routine of range life. This picnic was no stampede staged in a city arena where experts did their stuff before the startled gaze of urban dwellers.

     What those ranch boys wanted was an opportunity to swap yarns as they rolled their own pills of Duke's mixture; tales of men-killing broncs and ruthless cattle rustlers; or news of latest purchases in jeweled saddles and horse-hair lariats. What the lovers wanted was to loiter along the lake shore and murmur sweet nothings about a dream cabin nestled amongst those everlasting hills. What the children loved was exploring new territory and consuming huge quantities of confections. What the women prized most was that blessed respite between washing up dinner dishes and beginning to prepare the evening meal. This was their sacred hour for womanly confidences. They made glib promises to visit each other soon and complete unfinished discussions - half of which vows they knew they would never be able to fulfill. What everyone desired was association with kindred spirits. They were hungry for fellowship. The children's races were little more than a side issue soon completed, so eager were the oldsters to engage in conversation - as delegates at conventions prefer the odd hours of visiting to the business sessions.      Immediately after supper the crowd assembled around a wagon. One of the ranchers mounted this portable rostrum and suggested three cheers for host and hostess. Paddy Doyle assured his guests that it had been a pleasure to welcome them to his ranch and told a yarn or two about his earlier days when he was a mounted policeman - like the time he delivered a prisoner at Portage gaol and the captive was able to show the policeman a back entrance to the lock-up because of his familiarity with the place. Then the chairman announced where the picnic would be held the next year.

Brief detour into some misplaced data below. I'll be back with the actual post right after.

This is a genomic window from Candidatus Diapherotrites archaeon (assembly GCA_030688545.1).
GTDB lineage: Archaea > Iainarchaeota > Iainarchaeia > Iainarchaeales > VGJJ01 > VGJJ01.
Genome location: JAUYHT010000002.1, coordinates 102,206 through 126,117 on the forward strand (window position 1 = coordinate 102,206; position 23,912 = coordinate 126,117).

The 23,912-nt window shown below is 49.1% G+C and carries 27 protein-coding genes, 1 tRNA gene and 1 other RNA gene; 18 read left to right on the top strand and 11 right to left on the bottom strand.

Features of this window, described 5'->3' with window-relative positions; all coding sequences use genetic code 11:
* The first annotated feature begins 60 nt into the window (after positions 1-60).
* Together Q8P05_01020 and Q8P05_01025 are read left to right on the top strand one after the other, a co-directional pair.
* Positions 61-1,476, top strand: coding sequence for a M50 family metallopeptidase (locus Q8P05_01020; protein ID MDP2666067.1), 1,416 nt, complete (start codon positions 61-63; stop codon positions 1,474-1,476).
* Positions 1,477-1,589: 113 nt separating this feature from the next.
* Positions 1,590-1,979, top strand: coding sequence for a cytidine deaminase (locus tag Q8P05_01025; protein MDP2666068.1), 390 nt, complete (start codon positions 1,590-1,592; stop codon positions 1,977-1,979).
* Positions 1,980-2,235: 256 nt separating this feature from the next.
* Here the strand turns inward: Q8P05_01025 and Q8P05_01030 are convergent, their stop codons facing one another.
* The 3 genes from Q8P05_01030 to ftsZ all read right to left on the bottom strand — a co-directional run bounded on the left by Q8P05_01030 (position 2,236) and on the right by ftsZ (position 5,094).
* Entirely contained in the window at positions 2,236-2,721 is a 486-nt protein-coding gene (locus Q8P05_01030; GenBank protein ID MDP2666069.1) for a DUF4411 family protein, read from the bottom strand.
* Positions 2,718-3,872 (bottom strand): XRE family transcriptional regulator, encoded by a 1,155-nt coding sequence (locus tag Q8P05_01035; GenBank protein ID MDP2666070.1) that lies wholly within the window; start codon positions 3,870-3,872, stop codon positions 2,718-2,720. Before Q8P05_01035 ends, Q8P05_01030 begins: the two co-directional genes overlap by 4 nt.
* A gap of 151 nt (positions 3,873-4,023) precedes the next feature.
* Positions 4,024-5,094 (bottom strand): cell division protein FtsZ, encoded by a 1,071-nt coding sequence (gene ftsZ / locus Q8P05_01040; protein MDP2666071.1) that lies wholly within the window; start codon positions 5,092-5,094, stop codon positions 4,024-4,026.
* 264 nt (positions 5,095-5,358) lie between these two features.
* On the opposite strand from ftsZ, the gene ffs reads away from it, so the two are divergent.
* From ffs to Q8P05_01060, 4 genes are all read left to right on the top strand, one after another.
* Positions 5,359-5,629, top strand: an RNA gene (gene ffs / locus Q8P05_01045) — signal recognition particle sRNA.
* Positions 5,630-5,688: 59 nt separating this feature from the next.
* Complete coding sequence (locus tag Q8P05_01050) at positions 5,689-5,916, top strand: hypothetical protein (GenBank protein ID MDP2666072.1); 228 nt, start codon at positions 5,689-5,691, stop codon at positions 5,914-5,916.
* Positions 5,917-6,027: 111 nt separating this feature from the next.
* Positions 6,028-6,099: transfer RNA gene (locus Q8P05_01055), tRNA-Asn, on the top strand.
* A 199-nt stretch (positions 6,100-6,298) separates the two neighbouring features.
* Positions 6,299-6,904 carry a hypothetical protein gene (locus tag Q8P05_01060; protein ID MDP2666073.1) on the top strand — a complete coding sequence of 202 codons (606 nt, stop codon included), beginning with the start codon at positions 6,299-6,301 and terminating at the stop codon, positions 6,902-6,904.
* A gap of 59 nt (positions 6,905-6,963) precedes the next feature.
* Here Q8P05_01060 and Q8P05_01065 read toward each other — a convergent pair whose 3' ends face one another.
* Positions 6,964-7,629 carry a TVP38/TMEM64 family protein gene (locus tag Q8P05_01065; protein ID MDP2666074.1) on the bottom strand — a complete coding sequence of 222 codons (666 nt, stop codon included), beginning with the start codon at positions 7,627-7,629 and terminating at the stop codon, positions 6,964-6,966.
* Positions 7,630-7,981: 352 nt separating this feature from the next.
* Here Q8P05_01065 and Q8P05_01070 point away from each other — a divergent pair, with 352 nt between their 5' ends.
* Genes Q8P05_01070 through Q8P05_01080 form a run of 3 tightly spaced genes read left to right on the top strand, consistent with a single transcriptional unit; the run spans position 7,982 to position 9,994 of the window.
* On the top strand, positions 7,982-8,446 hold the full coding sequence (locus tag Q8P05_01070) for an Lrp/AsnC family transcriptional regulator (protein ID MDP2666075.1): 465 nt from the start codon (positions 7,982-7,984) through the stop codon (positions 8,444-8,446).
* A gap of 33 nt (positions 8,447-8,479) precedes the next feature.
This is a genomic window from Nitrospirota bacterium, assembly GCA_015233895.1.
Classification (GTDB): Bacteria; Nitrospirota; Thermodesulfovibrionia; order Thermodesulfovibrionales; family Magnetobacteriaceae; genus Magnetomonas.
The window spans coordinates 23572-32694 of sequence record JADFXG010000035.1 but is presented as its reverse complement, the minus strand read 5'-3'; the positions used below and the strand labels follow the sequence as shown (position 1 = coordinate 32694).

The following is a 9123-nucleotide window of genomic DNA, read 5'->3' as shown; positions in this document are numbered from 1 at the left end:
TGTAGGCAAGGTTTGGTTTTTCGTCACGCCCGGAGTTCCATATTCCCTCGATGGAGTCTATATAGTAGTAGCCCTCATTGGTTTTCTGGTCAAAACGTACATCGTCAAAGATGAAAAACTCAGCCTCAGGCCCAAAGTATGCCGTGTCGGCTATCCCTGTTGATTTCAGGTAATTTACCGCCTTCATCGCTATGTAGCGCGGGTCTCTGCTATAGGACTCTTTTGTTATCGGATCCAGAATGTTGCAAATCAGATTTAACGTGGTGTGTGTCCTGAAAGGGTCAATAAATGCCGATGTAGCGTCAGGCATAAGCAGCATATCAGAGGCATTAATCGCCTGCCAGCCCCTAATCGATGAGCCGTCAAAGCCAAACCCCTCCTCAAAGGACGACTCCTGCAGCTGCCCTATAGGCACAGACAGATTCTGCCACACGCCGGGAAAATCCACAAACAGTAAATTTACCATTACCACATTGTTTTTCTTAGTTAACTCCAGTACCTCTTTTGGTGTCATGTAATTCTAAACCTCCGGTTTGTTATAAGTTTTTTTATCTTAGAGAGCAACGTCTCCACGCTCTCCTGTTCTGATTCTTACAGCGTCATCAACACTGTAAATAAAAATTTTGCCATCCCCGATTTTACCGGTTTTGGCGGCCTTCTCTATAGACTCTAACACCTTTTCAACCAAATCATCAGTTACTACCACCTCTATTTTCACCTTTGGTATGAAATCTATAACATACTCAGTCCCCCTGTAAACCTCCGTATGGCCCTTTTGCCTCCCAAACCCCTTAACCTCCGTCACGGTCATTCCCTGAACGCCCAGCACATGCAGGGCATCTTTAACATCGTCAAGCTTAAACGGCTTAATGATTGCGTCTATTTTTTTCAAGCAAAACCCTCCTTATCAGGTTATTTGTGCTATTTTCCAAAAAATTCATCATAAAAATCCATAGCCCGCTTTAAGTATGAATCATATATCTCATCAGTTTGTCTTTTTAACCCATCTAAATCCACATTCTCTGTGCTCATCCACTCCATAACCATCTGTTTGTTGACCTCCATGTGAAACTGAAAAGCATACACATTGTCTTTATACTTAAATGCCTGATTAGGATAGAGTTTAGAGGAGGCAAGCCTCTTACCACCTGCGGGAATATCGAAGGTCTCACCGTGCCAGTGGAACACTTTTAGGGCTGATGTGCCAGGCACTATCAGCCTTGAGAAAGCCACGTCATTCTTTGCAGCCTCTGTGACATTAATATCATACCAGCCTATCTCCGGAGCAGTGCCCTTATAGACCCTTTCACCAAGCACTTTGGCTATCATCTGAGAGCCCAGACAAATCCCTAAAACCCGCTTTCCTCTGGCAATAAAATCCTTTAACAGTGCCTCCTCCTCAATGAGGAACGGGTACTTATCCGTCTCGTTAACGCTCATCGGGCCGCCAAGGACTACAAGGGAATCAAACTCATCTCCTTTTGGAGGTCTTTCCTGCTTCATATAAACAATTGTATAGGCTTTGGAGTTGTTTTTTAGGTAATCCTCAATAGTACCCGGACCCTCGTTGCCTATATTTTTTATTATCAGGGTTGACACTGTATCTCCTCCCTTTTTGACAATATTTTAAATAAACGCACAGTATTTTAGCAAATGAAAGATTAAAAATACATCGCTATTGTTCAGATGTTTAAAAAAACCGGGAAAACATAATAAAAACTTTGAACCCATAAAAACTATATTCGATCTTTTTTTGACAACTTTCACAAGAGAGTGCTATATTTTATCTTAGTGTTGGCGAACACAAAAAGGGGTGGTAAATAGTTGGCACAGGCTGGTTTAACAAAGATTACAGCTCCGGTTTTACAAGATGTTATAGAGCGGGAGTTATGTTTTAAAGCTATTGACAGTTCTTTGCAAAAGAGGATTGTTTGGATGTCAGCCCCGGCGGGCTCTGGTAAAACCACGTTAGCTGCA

The visitors began to pack up for home. Tired children were crying to be put to bed. It was to be assumed that on a score of ranches, calves were bawling and chickens were peeping to be fed. The picnic was over and duty was calling. Our farmer group re-embarked and launched forth upon a mad orgy of horse racing on the stony, downhill course. We halted at a bachelor's shack to round out the day with a dance for which an old time fiddler had brought along his violin, but hordes of mosquitoes billowed in through an unscreened window. Against those hungry spoil sports we lighted a smudge of green sage bush in an old pail. Between